Greening the pulp and paper industry

The pulp and paper industry is booming in Southeast Asia. The pulp wood plantations, primarily Acacia crassicarpa, are often grown on carbon rich and biodiversity dense peatlands, in particular in Indonesia. This causes high carbon emissions and loss of tropical forest and wetlands. 

Our aim:

Wetlands International raises attention for the adverse consequences of the production of pulp on peatlands. We work together with government, industry and civil society towards the sustainable production of pulp wood through best management practices lowering emissions and subsidence, landswaps to highly degraded areas, development of alternative economic land-uses on rewetted peatlands and rehabilitation of degraded peatlands.

Find here our recommendations for the industry (companies and investors) and government of Indonesia.

Problems 

While pulp wood production on peat seems profitable for companies and their investors in the short term, externalities like high carbon emissions, biodiversity loss and social conflicts are not on the balance sheet of profit calculations. In the medium to long-term fiber supply can be threatened due to peat soil subsidence which can cause flooding, salt water intrusion and productivity loss.

Affected areas:
Between 2000 and 2010 pulp plantations on peatlands in Sumatra have increased with 991%. Pulp mills are situated close to peatswamp forests, due to the easy and cheap access to these large stretches of land, providing a huge supply of natural fiber to the mills from the conversion of peatswamp forest to plantation, being located close to the coast for transport and having no or few traditional land right claims.

Pulp production is mainly concentrated in the Sumatran provinces of Riau, Jambi and South Sumatra but also in West- and East Kalimantan. For 2010, at least 50% of pulp produced in Riau came from peat soils.

How are peatlands impacted by pulp wood?
For pulp production on peat, peat soils are drained which causes continues oxidation and degradation. This impacts many peatswamps in Indonesia, in particular in Sumatra and Kalimantan. This happens despite the Moratorium on new forest concessions and conversion of peatlands in Indonesia.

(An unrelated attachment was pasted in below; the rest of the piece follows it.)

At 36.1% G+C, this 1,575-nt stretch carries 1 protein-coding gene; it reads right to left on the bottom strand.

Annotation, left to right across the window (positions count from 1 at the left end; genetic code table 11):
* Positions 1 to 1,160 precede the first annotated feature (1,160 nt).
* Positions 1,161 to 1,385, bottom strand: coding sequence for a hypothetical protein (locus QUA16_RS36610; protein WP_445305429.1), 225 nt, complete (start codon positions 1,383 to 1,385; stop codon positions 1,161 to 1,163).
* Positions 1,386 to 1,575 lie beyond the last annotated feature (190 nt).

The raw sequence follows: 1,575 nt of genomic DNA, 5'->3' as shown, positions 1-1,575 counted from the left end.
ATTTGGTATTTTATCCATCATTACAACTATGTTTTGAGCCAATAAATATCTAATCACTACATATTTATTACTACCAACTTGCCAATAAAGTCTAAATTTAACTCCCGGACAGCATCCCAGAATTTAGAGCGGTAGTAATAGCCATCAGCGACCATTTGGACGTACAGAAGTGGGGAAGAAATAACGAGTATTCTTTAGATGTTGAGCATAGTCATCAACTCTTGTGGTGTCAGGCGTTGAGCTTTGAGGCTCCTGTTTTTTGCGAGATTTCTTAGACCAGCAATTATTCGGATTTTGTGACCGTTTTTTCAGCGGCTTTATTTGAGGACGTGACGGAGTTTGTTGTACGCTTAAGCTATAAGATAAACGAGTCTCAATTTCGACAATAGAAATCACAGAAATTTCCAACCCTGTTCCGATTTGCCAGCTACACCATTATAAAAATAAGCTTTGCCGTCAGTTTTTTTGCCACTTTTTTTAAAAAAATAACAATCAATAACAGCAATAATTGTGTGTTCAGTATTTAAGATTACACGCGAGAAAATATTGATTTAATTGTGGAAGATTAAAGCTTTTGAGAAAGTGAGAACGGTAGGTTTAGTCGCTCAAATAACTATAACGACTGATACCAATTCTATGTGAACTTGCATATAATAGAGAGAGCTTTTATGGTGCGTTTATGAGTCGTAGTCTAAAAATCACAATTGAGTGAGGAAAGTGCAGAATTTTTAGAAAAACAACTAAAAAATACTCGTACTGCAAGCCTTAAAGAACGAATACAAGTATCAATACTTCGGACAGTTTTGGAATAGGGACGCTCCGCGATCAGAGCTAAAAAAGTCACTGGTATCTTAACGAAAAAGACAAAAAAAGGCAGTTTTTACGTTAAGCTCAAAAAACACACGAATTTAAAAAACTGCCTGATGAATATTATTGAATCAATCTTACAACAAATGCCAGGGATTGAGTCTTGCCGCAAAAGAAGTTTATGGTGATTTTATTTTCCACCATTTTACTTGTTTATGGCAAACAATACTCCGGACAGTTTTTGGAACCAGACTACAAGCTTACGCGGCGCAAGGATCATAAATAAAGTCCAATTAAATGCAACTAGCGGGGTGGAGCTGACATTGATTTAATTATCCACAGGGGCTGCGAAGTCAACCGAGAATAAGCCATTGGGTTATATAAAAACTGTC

Peat drainage leads to:

  • High CO2 emissions due to the oxidation of the carbon rich organic soil. Emissions from peat soils contribute to 60% of the total Indonesian GHG. Read more.
  • Subsidence of the peat soil, leading to flooding, salt water intrusion and land loss. The majority of Indonesian peatlands have their base below mean sea and river level and are threatened by flooding through peat subsidence and undrainability. Drained tropical peatland areas may subside by 50 cm meter in the first year, 2,5 metres in 50 years and up to 4-5 meters in 100 years. Read more.
  • Loss of biodiversity (many rare and endemic species). Read more.
  • The undermining of important livelihood opportunities of current and future generations. The peat conversion causes important ecosystem services to degrade, such as fire prevention, water quality, the provision of livelihoods from fishing and forest products. When subsidence reaches the drainage base, all land uses, including traditional ones, will be lost. The pulp wood industry also provides relatively low labor requirements for local people in comparison with oil palm plantations.

What can we do about it?

Roadmap for sustainable pulp production
Wetlands International advocates for the development of a roadmap for a sustainable pulp wood sector, and for the conservation, restoration and wise use of peatlands to reduce greenhouse gas emissions, loss of biodiversity, loss of ecosystem services and to prevent further subsidence of peat soils.

Transparency
It is vital that commitments of no deforestation made by the pulp and paper industry are carefully monitored and verified. Transparency about existing and new concessions and peat management improvements is an absolute necessity to avoid green wash. 

Informed by recent and accurate science
It is also crucial that the pulpwood sector is informed with the most recent and accurate science regarding the GHG emissions, biodiversity and subsidence in peatlands. Wetlands International aims to broker sound peat science produced by its partners towards industry, government and NGOs. 

Recommendations:
Find here our recommendations for the industry (companies and investors) and government of Indonesia.

Partners and financial support:

Contact

Bas Tinhout, Technical Officer: climate-smart landscapes

Alternative sustainable development

Jelutung, a source of natural rubber that can be sustainably cultivated in degraded peatlands.